Aside from the books I've already done full comments on, I also finished The Great American Wolf and The Golden Door. My observations about them were shortish, so I decided to include them here instead of making seperate, strangely short posts. The Great American Wolf by Bruce Hampton was placed in my library's Science and Nature section, though it's really more a history of human interaction with wolves in North America. I had no idea wolves were viewed in such a negative light: I've always been fond of them, seeing the grey wolf in particular as intelligent, sociable, and beautiful. Though native Americans regarded the wolf as a magnificent creatures, Europeans have apparantly shared a long hostility toward them and the colonists who settled in North American acted on it. They regarded the wolves as pests and purposely sought to drive them to extinction -- though this changed in the 20th century, as conservationists and environmentalists pushed to save them.
I also read Isaac Asimov's The Golden Door, a history of the United States from Reconstruction following the Civil War through to the conclusion of the Great War. This period of history happens to be one of my favorites, and Asimov titled his book by drawing from Emma Lazarus' "The New Colossus", engraved upon the Statue of Liberty in New York which welcomed so many immigrants.
"Keep ancient lands, your storied pomp!" cries she
With silent lips. "Give me your tired, your poor,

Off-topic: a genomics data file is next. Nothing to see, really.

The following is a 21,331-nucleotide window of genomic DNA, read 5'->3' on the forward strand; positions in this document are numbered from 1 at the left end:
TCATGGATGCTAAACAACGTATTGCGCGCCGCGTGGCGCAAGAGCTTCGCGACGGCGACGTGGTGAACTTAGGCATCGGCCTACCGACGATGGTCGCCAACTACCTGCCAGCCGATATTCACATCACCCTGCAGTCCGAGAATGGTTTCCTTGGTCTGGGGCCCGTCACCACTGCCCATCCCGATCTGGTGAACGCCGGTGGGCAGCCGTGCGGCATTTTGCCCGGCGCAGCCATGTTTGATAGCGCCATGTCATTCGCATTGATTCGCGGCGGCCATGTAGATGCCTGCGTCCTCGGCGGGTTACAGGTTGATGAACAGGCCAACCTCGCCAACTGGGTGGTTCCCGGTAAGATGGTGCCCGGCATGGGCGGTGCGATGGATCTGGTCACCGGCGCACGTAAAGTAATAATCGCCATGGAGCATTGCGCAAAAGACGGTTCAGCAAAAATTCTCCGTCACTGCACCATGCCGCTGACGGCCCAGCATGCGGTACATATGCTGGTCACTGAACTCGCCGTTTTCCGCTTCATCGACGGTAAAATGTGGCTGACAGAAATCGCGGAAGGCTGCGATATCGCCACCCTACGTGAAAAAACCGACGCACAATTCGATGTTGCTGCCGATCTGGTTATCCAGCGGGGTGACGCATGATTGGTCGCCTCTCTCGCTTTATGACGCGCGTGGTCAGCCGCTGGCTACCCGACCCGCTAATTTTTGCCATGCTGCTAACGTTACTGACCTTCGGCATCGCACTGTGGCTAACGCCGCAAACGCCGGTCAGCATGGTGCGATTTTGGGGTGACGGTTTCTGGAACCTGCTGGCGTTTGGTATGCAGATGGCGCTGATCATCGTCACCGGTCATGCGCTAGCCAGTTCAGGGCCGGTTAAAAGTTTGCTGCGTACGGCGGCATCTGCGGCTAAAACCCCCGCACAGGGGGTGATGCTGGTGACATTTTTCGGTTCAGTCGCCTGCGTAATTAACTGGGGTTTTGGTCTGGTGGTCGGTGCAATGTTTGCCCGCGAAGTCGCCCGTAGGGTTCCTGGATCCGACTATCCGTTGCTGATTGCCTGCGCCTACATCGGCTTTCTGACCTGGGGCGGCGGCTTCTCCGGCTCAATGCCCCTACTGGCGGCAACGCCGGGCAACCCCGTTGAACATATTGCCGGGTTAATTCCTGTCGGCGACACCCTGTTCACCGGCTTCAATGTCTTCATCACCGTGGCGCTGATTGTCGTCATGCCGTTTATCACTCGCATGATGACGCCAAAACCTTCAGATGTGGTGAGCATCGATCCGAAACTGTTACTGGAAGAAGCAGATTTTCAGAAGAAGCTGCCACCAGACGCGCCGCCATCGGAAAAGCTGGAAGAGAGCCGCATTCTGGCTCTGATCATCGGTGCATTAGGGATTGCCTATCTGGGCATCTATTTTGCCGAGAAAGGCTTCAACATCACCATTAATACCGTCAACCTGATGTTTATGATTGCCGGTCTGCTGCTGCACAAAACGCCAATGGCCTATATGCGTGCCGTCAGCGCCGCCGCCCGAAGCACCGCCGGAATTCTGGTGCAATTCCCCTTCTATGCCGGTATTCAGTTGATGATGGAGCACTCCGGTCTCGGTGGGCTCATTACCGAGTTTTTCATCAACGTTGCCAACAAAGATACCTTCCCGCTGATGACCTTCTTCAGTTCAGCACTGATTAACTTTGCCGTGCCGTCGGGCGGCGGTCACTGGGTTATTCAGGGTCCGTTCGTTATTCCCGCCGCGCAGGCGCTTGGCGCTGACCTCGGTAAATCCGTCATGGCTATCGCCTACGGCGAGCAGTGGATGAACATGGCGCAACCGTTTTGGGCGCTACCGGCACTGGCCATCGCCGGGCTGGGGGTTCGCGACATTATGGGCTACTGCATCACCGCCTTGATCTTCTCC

Your huddled masses yearning to breathe free,
The wretched refuse of your teeming shore.
Send these, the homeless, tempest-tost to me,
I lift my lamp beside the golden door!"
I rather like the poem. Asimov's history is breezily readable, suitable for younger readers as well as older ones who want an introduction to the period, a refresher, or some mild entertainment: I picked up some trivia while reading it. Asimov's istypically fair and more idealistic than cynical.
Next week's potentials:
- Seize the Fire, Michael A. Martin. I actually read this yesterday, but I meant for it to be "this" week's Trek reading. Because my library visit and TWATL post have occcured on Wednesday for so long, I tend to think of it as starting a new 'week'.
- Over the Hills: A Midlife Escape Across America by Bicycle, David Lamb. This is the third or fourth book I've read this year in which someone decided to journey across the continent, but the idea of throwing oneself into nature, of seeing where the road goes and having an adventure along the way, appeals to me.
- In a Sunburned Country, in which Bill Bryson explores Australia.
- The Evolution of God, by Robert Wright -- because God is Not One: The Eight Rival Religions That Run the World and Why Their Differences Matter was checked out.
- The Burning Land, Bernard Cornwell. The most recent book in the Saxon Chronicles series, which means next week I'll have no Uhtred to enjoy. Whatever will I do?
- I also have a book on the weather, because on Christmas morning while watching the rain fall I realized that though I understand the water cycle, I have no idea what high- and low-pressure systems mean and why they bring the kind of weather they do.